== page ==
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emor In Appeal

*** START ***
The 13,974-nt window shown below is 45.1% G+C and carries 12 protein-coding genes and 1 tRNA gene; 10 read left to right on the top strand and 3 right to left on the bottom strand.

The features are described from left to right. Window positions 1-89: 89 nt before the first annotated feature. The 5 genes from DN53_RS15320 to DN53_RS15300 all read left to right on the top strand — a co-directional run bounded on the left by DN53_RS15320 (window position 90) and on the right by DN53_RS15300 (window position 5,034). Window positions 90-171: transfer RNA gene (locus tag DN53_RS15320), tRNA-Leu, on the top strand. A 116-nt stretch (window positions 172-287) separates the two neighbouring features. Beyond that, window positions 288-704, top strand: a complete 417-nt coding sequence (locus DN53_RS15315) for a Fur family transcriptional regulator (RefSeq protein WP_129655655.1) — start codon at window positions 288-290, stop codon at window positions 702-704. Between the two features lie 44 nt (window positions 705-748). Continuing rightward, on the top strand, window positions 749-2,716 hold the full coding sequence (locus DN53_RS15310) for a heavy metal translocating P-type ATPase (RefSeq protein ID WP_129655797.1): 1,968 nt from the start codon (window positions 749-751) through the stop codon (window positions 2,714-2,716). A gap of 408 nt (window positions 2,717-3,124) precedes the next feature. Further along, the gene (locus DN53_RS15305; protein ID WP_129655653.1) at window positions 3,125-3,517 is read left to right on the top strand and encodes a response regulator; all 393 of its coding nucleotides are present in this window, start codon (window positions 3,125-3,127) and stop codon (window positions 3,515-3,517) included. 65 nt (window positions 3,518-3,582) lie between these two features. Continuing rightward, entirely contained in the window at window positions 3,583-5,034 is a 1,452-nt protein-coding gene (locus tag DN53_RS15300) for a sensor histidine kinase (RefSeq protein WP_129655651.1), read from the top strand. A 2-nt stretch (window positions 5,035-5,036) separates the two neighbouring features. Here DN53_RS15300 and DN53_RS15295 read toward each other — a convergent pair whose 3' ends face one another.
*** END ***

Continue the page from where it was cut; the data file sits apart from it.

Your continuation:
For Victory Gardens lity of Early Victory in European War No Excuse for Relaxing in Patriotic Duty In Europe, even if it _ne soon, will mean no ap tanprovemctU tn Connecti l supplies, Governor Ray Baldwin warned today In _ lent asking lor continued gardening and canning efforts in IMS. •Tile food produced In backyard and oomm unity garden plots, and the food preserved in our home kit TRUCKS COLLECT CLOTHING HERE Donations Made to Cam paign Now Being Assored for Overseas Shipment A fleet of trucks under the direc tion of Peter N. Laskas has plcked up from the local fire houses tons Of Clothing donated during the past few days by residents supporting the local United Nations Relief and Italian children, huddling in a , cave with other war refugees, ‘ smile because they’re safe for the i, moment. Clad in make-shift gar ments, they speak for millions overseas who are in dire need of clothing. Your serviceable shoes, garments and bedding will help ! tkase war-stricken people. Round ' np your bundles for the United National Clothing Collection. Rehabilitation campaign. The fire houses are used as neighborhood de posit centers. Striving toward i. goal of one-half million pounds ol Old clothing the tons collected so far have been deposited at the local armory. ' The following women's organiza tions will sort the clothing during the day and the men's organiza tions will pack: April 9, Beth-E' Sisterhood, morning: Lithuanian Relief Committee , afternoon, and Rotary Club, evening; April 10, Waterbury Junior League, Syrian United Ladles Society and Kiwanis Club; April 11, Overlook Cottage Club, Lithuanian Relief Commit tee and Syrian United Ladies’ So ciety, and Beth-El Synagogue. Others are, April 12, Y. W. C A. Clubs. Hebrew Ladies Aid So ciety and the Lion Club; April 13. Y. W. C. A. Clubs, First Baptis. Church and the Jewish National Workers’ Alliance. Another Jap Leader Dead (By United Privy ) Tokyo reported otday the deaths of Lt. Gen. Tadamichi Kuribayasni, commander of Japanese forces on Iwo Jima, and Rear Admiral Toh sinosuke Ichiimaru, commander of Japanecse naval air forces in the Iwo sector. (/ A broadcast recorded by the FCC -said Kurlbayashi "died gallantiy” Reading his troops in a "final .charge” on Iwo. It said he had been promoted posthumously to the rank of full general. Iclnmaru was reported raised posthumously to the rank of vice admiral. Tokyo now lias reported the death Of 41 Japanese generals and 123 flag officers since last May. ■ORTHY REPORTED DEAD Ankara, April 6—(UP(—Travelers from Budapest reported today that Admiral Nicholas Horthy, former Rgent of Hungary, died of a Heart attack at the chateau where he was ' Being held a prisoner in Germany. MANY NEVER SUSPECT CAUSE OF UACKACHES This Old Treatment Often Bring* Happy Relief Maey •uficren relieve naegin* barkach* euiekiy, one* they discover that the real eaun «*iPr **>»ble “w *- . — . ‘ bo tired kidneys. Sj Tha kidneys are Nature’s chief way of tak ing thesxceas acids and waste out of the blood* i They help most people pass about.'* pints a day. JJ.iSf-.Wlis* disorder of kidney function permits l matter to remain in your blood, it __jsa nagjriog backcche, rheumatic , log pains, loss of pep and energy, get* i Bights, swelling, pufliness under tbs , wjwm* »eodachea and dizziness. Frequent or passages with smarting and burning ; DdUrtlmss .show them is something wrong 7?u* IflJ .___r kidneys or bladder. 5 _ wait! Ask your druagist for Doan's chens can make the difference be tween and adequate supply and a serious shortage of cannel vebetables and fruits In another winter.” Gov ernor Baldwin said. "It is our patriotic duty and it Is good sense to be sure of our own food supply.” The Governor’s statement, Issued In support of the war garden and home food preservation programs of the Connecticut War Council, fol lows: "The people of Connecticut should consider at this time the problem ol their food supply for the coming year. "The war in Europe appears to be rushing to Its close. We may be tempted, on this account, to relax our efforts: but the fact is that vic tory over Germany wll lhave no ap preciable effort on our food supply here at home. "Our armies In Europe will con tinue to need great quantities of food. There are millions of desti tute civilians in famlnlne-threatened countries who look to us for help. Our forces in the Pacific, as they bring their full weight to bear against the home islands of Japan, require constantly increasing food supplies. "In this country we have been blessed with a succession of good crop years. We must plan for the possibility of bad weather and lower yields. We are currently short of meat, and we know this shortage will continue. We must count on a decreased supply of commercially canned fruits and vegetables In the year ahead. “Farmers of Conencticut will do what they can again to supply us with locally grown foods. Their pro duction, throughout the war, has been maintained at higher levels than In the pre-war years, in spite of labor shortages and other handi caps. They are planting now for an other season of high production. Available grain supplies have suffi ciently improved so that it will be possible to expand our production of meat, especially for family use. “Home gardens and home canning are essential parts of our food pro duction plans. The food produced In backyard and community garden plots, and the food preserved in our home kitchens can make the dif ference between an adequate supply and a serious shortage o canned vegetables and fruits in another winter. “Those who do not have the op portunity to plant gardens can buy native-grown vegetables at peak seasons for home canning. "It is our patriotic duty and it is good sense to be sure of our owd food supply.” EDUCATORS INVITE CONG. WADSWORTH Co=Author of Selective Service Act to Speak on Military Training Congressman James W. Wadsworth of New York, co-author of the Se lective Service Act, and one of the proponents of compulsory military training after the war, will address Connecticut educators in Hartford on the evening of April 21. Roger B. Ladd of Hartford, pres ident of the Connecticut Association of Boards of Education, announced today that Congressman Wadsworth would be the principal speaker at a conference on 'Connecticut Schools at War’, to be held at Hartford Pub lic High School. Mr. Wadsworth’s address will fol low an afternoon of discussion meetings and supper at the school cafeteria. The conference which will discuss war and post-war school problems, will be attended by school board members and Connecticut school executives. The New York Congressman will discuss “Post-War Military train ing”. In addition to Mr. Ladd, officers of the state association are: Secre tary Lloyd R. Wheeler, Bridgeport; Treasurer Orrin P. Kilboum, Sims bury; Vice-Presidents Herman Seld, Say brook; Earl E. Gilbert, Griswold; John Bassinger, East Windsor; Mrs. Ward E. Dully, West Hartford; Dr. Roger H. Motten, Wethersfield; Howell N. White, Lakeville; and William M. Cox, West Haven. BAR ASSOCIATION WELCOMES JUDGES President Healey Extends Formal Greetings; Judge Cornell Has ‘Request’ Greetings were extended today by Corporation Counsel Maurice T. Healey, president of the Waterbury Bar Association, to judges who started spring term assignments in county courts here this week. Attorney Healey addressed Judge John A. Cornell in superior court, and Judge Thomas J. Molloy and Judge Raymond J. Devlin in com mon pleas court, at the opening of today's short calendar sessions. The association hed expressed the wish the Jurists would have a pleas ant stay in Waterbury, and asked them to call on the Bar Asosciatlon if there was anything its members could do to make their term here enjoyable. In thanking Attorney Healey for the welcome, Judge Cornell com mented the members of the bar perhaps ' might use their combined influence” to enable him to keep his room at a downtown hotel. Judge Cornell, who resides in Bridgeport, has made a practice in the past of remaining in the city during the week while sitting la cases here. Iraq has a new three-year pro gram of railway and highway con struction. V Nuernberg, ratislo«<£e Munich Vi»nno*c« SWITZ Profu* CZECHO. BrunnO WitHt Neuitadf * _. *• * Glogmti** w Groi •« ^ IttckliNodm AUSTRIA “The Picture Of Dorian Gray” Women Far Out in Front on New York Cross Section Poll on Film Version of * , Oscar Wilde’s Book. Yanks Reach German Supply Zone Edge (From HE A Telephoto) Allied Armies driving eastward are nearing the vital supply tones feed ing Germany’s eastern front. Third Army troops are 150 mUes from Berlin and 180 miles fom nearest Russian lines. Soviet forces flank Vienna, shown on map, with the capture of Bratislava. New Yorlf, N. Y., April ft—During the highly successful five-week run of Oscar Wilde’s “The Picture of Dorian Gray’’, at the Capitol theater on Broadway, New York, thousands of moviegoers, leaving the theater, .were questioned in a survey to gauge audience reactions to the un usual picture. As a result, it is now apparent, according to Loew theater officials, that instead of being a movie of primary appeal to the few self-appointed “sophisticates”, it has general appeal for all types of movie audiences. The Capitol theater, is one of New York’s largest, with some 5,000 seats. During the run “Dorian Gray” was seen by nearly 1,000,000 people—a cross-«ectlon of the Broadway throng, including persons from all parts of the country. The survey revealed that few of those who said they enjoyed the movie, “Dorian Gray” had read the book or any other works of Oscar Wilde. Many had never heard of Wilde; some had a hazy idea of his personal reputation but not of his literary career. A wide variety of answers was re ceived to the question, put to those who said they had enjoyed the movie: “Why did you enjoy it? 15 per cent praised the artistic handling of a difficult theme and the daring of the producers in tackling it. 40 per cent indicated that to them “Dorian Gray” is a crime movie and “I like murder stories”. 25 per cent classified it as a horror film”, ex plaining that they like to be ‘chilled’. They admitted that they screamed when the Dorian Gray painting was revealed in all its hideousness. Many saw in the movie a sinister love story. They commented on the breathless moment when Dorian CITY DEFENDANT IN $20,000 SUIT Court Permits Name of Benjamin Chatfield to Be Withdrawn Benjamin Chatfield was dropped as a party-defendant today in the $20,000 civil action brought by Anne Bergin of Waterbury to recover for injuries sustained in a fall Febru ary 13, 1943 at Knoll street. The City of Waterbury will remain as sole defendant in the suit, as the result of withdrawal papers filed in superior court today in regard to the other defendant. Judge Frank P. McEvoy last Monday sustained a demurrer made by Chatfield, who claimed he had not caused the particular defects referred to in the plaintiff’s com plaint and had not allowed water to flow onto the sidewalk and create the condition referred to. He claim ed also it was not the property owner's duty to remove the snow and ice. which was alleged to have covered the walk at the time of the accident. The sidewalk is in front of a lot. Attorney Walter E. Monagan rep resented the property owner. ALIMONY GRANTED PENDING JUDGMENT Michael Church Ordered to Provide Allowances for Wife, Child Michael Joseph Church of Water bury, who is bringing a divorce ac tion against Helen Kenny Church, also of this city, was ordered by Superior Court Judge John A. Cor nell today to pay $10 weekly to ward support of their child, and $4 weekly as alimony pending trial. An allowance of $50 to defend the ac tion also was approved. The father testified he had been paying $10 for the child weekly for sometime. Judge Cornell approved entrance of the following divorce actions on the uncontested list: Alfred D. White against Mary C. White, and Eileen Margaret Olglio against Patsy Glgllo. A special assignment for April 30 was made on a motion for modifica tion in the action of Ralph William Bailey against Phyllis Kennedy Bailey. tests the virtue of his first sweet heart. The “murder addicts’’ com mented on the scene in which Dor ian stabs his b:st friend and the shadow of the swinging lamp adds a weird touch. A 20 per cent—mostly younger people—believed that Oscar Wilde's unconventional epigrams, mocking at morals, were not as startling to day as they were when written by Wilde. “We take those things in our stride these days; many colum nists say naughtier things and mean them just as little as Wilde did.” Many said that after seeing the movie they would read the novel. Sixty-five per cent of those ques tioned said they would not hesitate to recommend the picture to others. The poll indicated that women were more enthusiastic in their praise than men. Women indicated a sharp difference of opinion as to Hurd Hatfield’s portrayal of "Dorian Gray”. The majority predicted star dom for Hatfield and thought his immobile expression, hardly ever changing, intensified the cold, pas sionless nature of his crimes. Some said he should have given the char acter more animation. MOTION IN ZONING ACTION POSTPONED Absence of Defense Cotin* sel Necessitates Week’s Delay A postponement until next Friday was made in superior court today on hearing of a motion in the East End zoning case, after Attorney John H. Cassidy, counsel for the Sycamore Corporation of West Hart ford, stated a defense lawyer from Hartford was lunable to be present today. Attorney Willla mK. Lawlor, coun sel for Henry Corden and other plaintiffs in the case, objected to the requests for a delay on his motion. The Jurist then indicate the motion would definitely be disposed of next week. The motion is for permission to amend the complaint of the plain tiffs, who objected to extension of the East End business area into Wales street. The litigation which started nearly five years ago, ended in a decision for the plaintiffs in 1942, but last month the State Su preme Court found error. The plain tiffs’ motion was filed as a first step toward seeking a new trial. INTERVIEWS FOR LOCAL RETAILERS State OPA Representative to Advise on Clothing, Household Furnishings A representative from the State OPA office will be in Waterbury next week to give assistance to re* tailers who must file forms on clothing and household furnishing prices, according to an announce ment made today by Aaron Paur, manager of the local ration board. Information will be given by the OPA official on the new maximum price regulation, number 580, per taining to clothing and home fur nishings. It was pointed out forms listing celling prices must be filed at the ration board by April 20. Mr. Paur stated conferences with the OPA representative will be by appointment. Sessions will be held April 9 through 14 from noon until 4:30. Appointments may be made by calling 3-3656. Full Weather Report Boatou, April •— (UP) — New England weather forecast I CONNECTICUT, MAS SACHC SETTS and RHODE ISLAND — Clear and continued cold tonight with lowest near freealng along the Immediate coast and below reeslng Inland. Fair with rising temperature Saturday. Lowest temperature for Worcester to night SB. Dublin 1* preparing to launch Its 4)0,000,000 postwar road network project. CHASE WORKERS TO MEET SUNDAY Question of Retroactivity to Be Discussed at-Meet ing of Wilby Auditorium Discussion of the retroactive date of job evaluation will be held at a meeting Sunday April 8th at 3: IS p. m. at the Wilby auditorium by members of the Chase Brass Sc Copper Co., Workers Union, Local 566. Discussion will center on wheth er to accept terms of agreeing to es tablish the date of Oct. 1944 or to cany the matter of retroactivity to the Regional War Labor Board. The first three monthly nomina tion sessions for the coming elec tion of officers of the union in June will also be conducted at this Sun day's meeting. Nominations are to be offered for the offices of President, Vice-Pres ident. Recording Secretary, Finan cial Secretary, Warden, Conductor, and two trustees.; RITES HELD FOR JOHN PORZENHEIM Masons Attend Funeral Services for Waterbury Gas Dealer Funeral services for John Emil Porzenheim, 65 Coniston avenue, gas dealer in Waterbury for 28 years, and an active member of the Masons, were held today at 4 p. m. at the Alderson funeral home, 70 Central avenue- Rev. Dr. John J. Snavely, pastor of the First Methodist church, officiated. Masons who acted as honorary bearers included: George A. Wells, John S. P. Castle, John W. Potter, Harry B. Williams, Dr. Frederick C. Marggraff, Idris Alderson. Robert J. Eggleton, Robert H. Batten and James A. Burns. Burial was in Wood tick cemetery, Wolcott. Ac tive bearers were: Louis Wenzel, Harold Close, Edward Helman, Henry Fiege, Ralph Hubbers, Oscar Stroberg, Edward Zitanan and E Ashley Barrows. Euclid lodge, A. F. Sc A. M. con ducted services at the funeral home last night under the direction of Worshipful Master J. Glenn Griffiths and Rev. Samuel A. Budde, chaplain. FUNERALS The funeral of Joseph Rembish, 117 Dikeman street, was held from the Bergin funeral home, 290 East Main street, this morning at 8:30 to St. Stanislaus Kostka church at 9 where a requiem Mass was cele brated by Rev. John J. Zyskowskl. Rev. John M. Balasa, pastor of the church, was seated in the sanctuary Burial was In Calvary cemetery with committal services conducted by Father Zyskowskl. Bearers were Walter Makarewicz, John Makare wlcz, Theodore Suzteckl, Edward Lazota, Walter Polwarskl and Toddy Rossi. The funeral of Angelo R. Lan dolfi was held today at 8:30 a. m. from the residence, 50 Beacon street, to St. Thomas’ church at 9 Rev. Joseph Daly was celebrant of the solemn high Mass of requiem assisted by Rev. George Dyer, dea con, and Rev. John P. Kennedy, sub-deacon. George Perreault was organist and William O’Brien was soloist. Bearers, all members of the Avig lianese Aid society, were Andrew Sileo, Nicholas Picentini, Thomas Verrastro, Sebastlano D’Andrea, Domenic Santarslero and Joseph Santoro. Funeral services for Mrs. Rachel Marion Grossman Schell, 9 Pied mont street, were held today at 2 p. m. at the Alderson funeral home, 70 Central avenue, Rev. Dr. John J. Snavely, pastor of the First Meth odist church, officiating. Burial was in old Pine Grove cemetery. Bearers were Arthur, George and Carl Geary, Jack Spungln, Emil Camblgue and Jack Davies. The funeral of Edward Francis Patten, 40 Welch street, Waterville, will be held at the Alderson funeral home, 70 Central avenue, tomorrow at 3:30 p. m., Rev. Evan H. Bergwall, pastor of the Grace Methodist church, officiating. Burial will be in new Pine Grove cemetery. Friends may call at the home today from 7 to 9 p. m. A memorial Mass for Pfc. John K. Donahue, will be celebrated tomor row at 8 a. m. at St. Francis Xavier church by Rev. James Broderick. Pfc. Donahue, son of Mr. and Mrs. John M .Donahue, 1361 Baldwin street, was killed in action in Ger many March 20. The funeral of Albert E. Leggett. 68 Montgomery street, will be held tomorrow at 2 p. m. from the Aid BERGIN'S Funeral Home Established 1873 290 Eost Moin St. Tel. 3-0683 J.H.MULVILLE FUNERAL HOME Holmes Avenue —at 270 W. MAIN ST. DIAL 4*3123 j RESIGNS P0STT10N ANGELO NARDONE Patrolman Angelo Nardone as signed to the offloe of the city tax collector has resigned his position and will open a produce store on South Main street. Mr. Nardone served one term as city sheriff and then was assigned as a mem ber of the (seal police force. OBITUARY GREELEY — Patience Greeley, aged five and a half, daughter of Wilder J. and Benita (Pape) Greeley, former residents of Wood bridge, died at New Haven hospital yesterday morning after a lingering illness. She and her mother had been making their home with Mrs. Dan iel W. Greeley, Highland avenue, Cheshire, since her father went overseas for the Office of War In formation. At the time of her illness she was a pupil in the kindergarten of Humlston School, Cheshire. She was the granddaughter of Mr. and Mrs. William J. Pape. Besides her parents she leaves a sister, Benita. Arrangements for the funeral are incomplete. SCHEITIIE—Mrs. Christine (Sa vard) Scheithe, died early this morning at her home. Porter ave nue, Union City. Born in Waterbury, the daughter of Mr. and Mrs. Lawrence Horan, she had been residing in Nauga tuck for the past three years. Surviving are her husband, Harry; a son, Emil Savard; three sisters, Mrs. Annie Christinat, Mrs. T. Coughlin, both of Waterbury, Mrs. T. D. O'Connor, Naugatuck; two brothers, John and Prancis, Waterbury; and several nieces and nephews. The funeral will be held Monday at 8:15 from the home of her sis ter, Mrs. Christinat, 73 Lounsbury street, this city, to St. Mary's church, Naugatuck, for a solemn high Mass of requiem at 9. Other arrangements will be announced later. Prlends may call at the Christinat residence after 7 p. m. Saturday. RYAN — Mrs. Elizabeth W. Ryan, I widow of James Ryan, died at her j home, 411 Hamilton avenue, this i morning after a brief illness. Born fci Ireland, the daughter of j the late Henry and Mary (Mathews) Walker, she had been a resident of Waterbury for the past 80 years. She was a communicant of the Sacred Heart church and a mem ber of the Rosary Confraternity of the parish. Surviving are: two grandsons, James T. and Francis T. Ryan; two granddaughters, Mrs. Anthony Grll lo, Mrs. Gaetano Manzella; and four great-grandchildren, all of Water bury. The funeral will be held from the home. 411 Hamilton avenue, Mon day, at 8:15 a. m., to the Sacred Heart Church at 9 for a solemn high Mass of requiem. Burial will be in new St. Joseph’s cemetery. Friends may call at the home to morrow and Sunday aftemocos and evenings. erson funeral home, 70 Central avenue, Rev. Dr. John C. Walker of the Second Congregational church officiating. Burial will be in Riverside cemetery. Friends may call at the funeral home today from 3 to 5 and 7 to 9 p. m. The funeral of Edward C. Cham pagne will be held from his home, 394 Newton avenue, Oakville, to morrow at 8:15 to St. Mary Magda lene church for a solemn high Mass of requiem at 9. Burial will be in St. James’ cemetery, Water town. Genuine “Orange Blniaom1’ Engagement and Wedding Ring Priced From *50 to *3,500 Exclusively In Waterbary at PIERPONT'S Registered Jewelers, American Gem Society ISO BANK STREET DIED RYAN—In this city, April 6th, 1946, Mrs. Elizabeth W. Ryan, wldo# of James Ryan, of 411 Hamilton Ave nue. Funeral Monday at 8:18 a. m., from the residence, 411 Hamilton Ave nue, to Sacred Heart Church, at 9:00 a. m. Burial In new St. Jo seph’s cemetery. SCHBITHE — In Union City, April 6th, 1946. Mrs. Christine (Savard) Schelthe, of Porter Avenue, Union City. Funeral Monday at 8:15 a. m. from the home o£ her sister, Mrs. Annie Chrlstinat, 73 I.ounsbury Street. Waterbury, to St. Mary’s Church, Naugatuck at 9:00 a. m. NASS WATT* — Month’s mind Mass of requiem will be celebrated Satur day morning at 8:40 o'clock, at 8t. Margaret's Church, tor the repose of the soul of the lato Mrs. Mary Watts. NEED GAMES FOR OVERSEAS GIFTS Public’s Response to Call for Chests Declared Ex ceptionally Generous The response to the appeal b; the local chapter of th; Red Cross for overseas chests for recreational pur poses to be sent to servicemen In combat has been so enthusiastic among residents In this areas. It Is expected approximately 500 chests will be constructed, Mrs. Gordon Hurlburt, chairman of camp and hospital service, has announced. The chests, which are being as sembled from lumber donated by several organizations as well as In dividuals, will be filled with games and small musical instruments to provide recreation for men In com bat zones. Though work has been progressively rapidly on the con struction of the chests, Mrs. Hurl burt stated, at the present time, there is an urgent need for games of all kinds and musical instruments to complete the boxes for shipment. The articles need not be new, but they must be complete. Information concerning such do nations may be made at the Red Cross chapter house, 165 Grove street; Red Cross 'headquarters; 35 Field street, o rby calling Mrs. Clar ence Bartlett, 37 Lee street. Contributors may enclose their personal card. Break Dooms Japs Empire (Continued from Page 1) proaches to her homeland, she must now choose between a last stand In N.vth China and Manchuria and a stronger defense to the death of the Japanese islands. She can: 1. Continue to maintain and perhaps strengthen already power ful forces — estimated now at 45 divisions at least — disposed along the Siberian frontier, or 2. Withdraw them to or nearer the home Islands. Either would be a choice of des peration and either would suit long range Allied strategic plans admir ably. Throughout her costly war with Germany, Russia has kept an esti mated 1,000,000 soldiers in eastern Siberia to keep an eye on Japan’s powerful Kwantung army. This same eastern Siberian army, before the outbreak of war in Europe, on several occasions administered sharp defeats to Japanese troops in bloody border clashes. Now that Germany Is crumbling, this force presents a far greater threat to Japan — from a purely military standpoint — than ever before. To contain this potential threat properly, Japan would seem militarily bound to keep Manchuria and Korea fully garrisoned, despite TBJJSTOES' CWURMAN 4 THOMAS J. FLANIGAN ELKS INSTILL - NEW OFFICERS . Exalted Ruler Monagan , Lists Committees; Flan agan, Trustees’ Head - it Morris GrifHn was named esquire Richard Lawlor, Inner guard; Charles Ahem, chaplain, and Eu gene Oviatt, organist, by Frank J Monaghan after he was installed as J exalted ruler of the Waterbury lodge of Elks last night. Other officers installed were Thomas Brophy, esteemed leading l knight; Francis Mulligan, osteemed loyal knight; Harold Ashley, lectur ing knight; Dr. Mortimer A. O’Hara, secretary; William Pollard, treas- -u urer. and James Phelan, tiler. John P. Fltnnaurice, executive secretary to the mayor and former past exalted ruler of the Elks, con ducted the services. 'j At a meeting of the club’s trus tees last evening, Thomas J. Flana gan was elected chairman. Mem bers of the board Include D. J. ., Clancy, Harry X. Cashin, Dr. M. A. ' 1 O'Hara, and Walter E. Monagan who was named at last evening’s meeting to All temporary vacancy caused by the absence of JJeuten- ,) ant-Colonel George Leonard, now V serving with a U. S. Army medical , unit in the south. the continued operation of the neu- » trality pact for another year. But military necessity also de mands that Japan build up her home Island defenses at once. Only the Pacific Allies know when the / time-table — possibly revised in view of Russia’s action — calls for Invasion of South China or Japan proper. If Japan takes course No. 2 and diverts her Manchurian strength in part to the homeland, she would make it easier for the Allies to get at her continental positions. If she strengthens her continental forees on the Russian border, the home Islands will be easier to take. Our Boys’ Town boasts a fine selection of Jersey knit suits Xor the pee-wee crowd. Each one is smart and bright as the new season and is carefully made to give your small son the maximum of wear. Come in and see them. \ 'Knit Suite Fine comb cotton jersey knit suits with fancy pencil stripe jersey tops in assorted colors. Solid color shorts with suspenders. Sizes 1 to 8. $2.25 » i ♦ % i # i f A r i Fine quality heathers with short sleeves ... as sorted colors. Solid color shorts with suspenders. Sizes 4 to 6 $2.50 and $2.75 I I > } ) J If He NEEDS Clothes.. Buy Him GOOD Clothes.. .At A GOOD Store! 17 ft 26 BAST MAIN STREET I * BASQUE SHIRTS Attractive heathers in argyle styles with jac quard designs and pencil stripes in pastel shades, novelty rayons and solid colors. Sizes 6 to 14. $1.00 u $1.50 "BOYS' TOWN" THOMAS GRIFFIN, Mgr.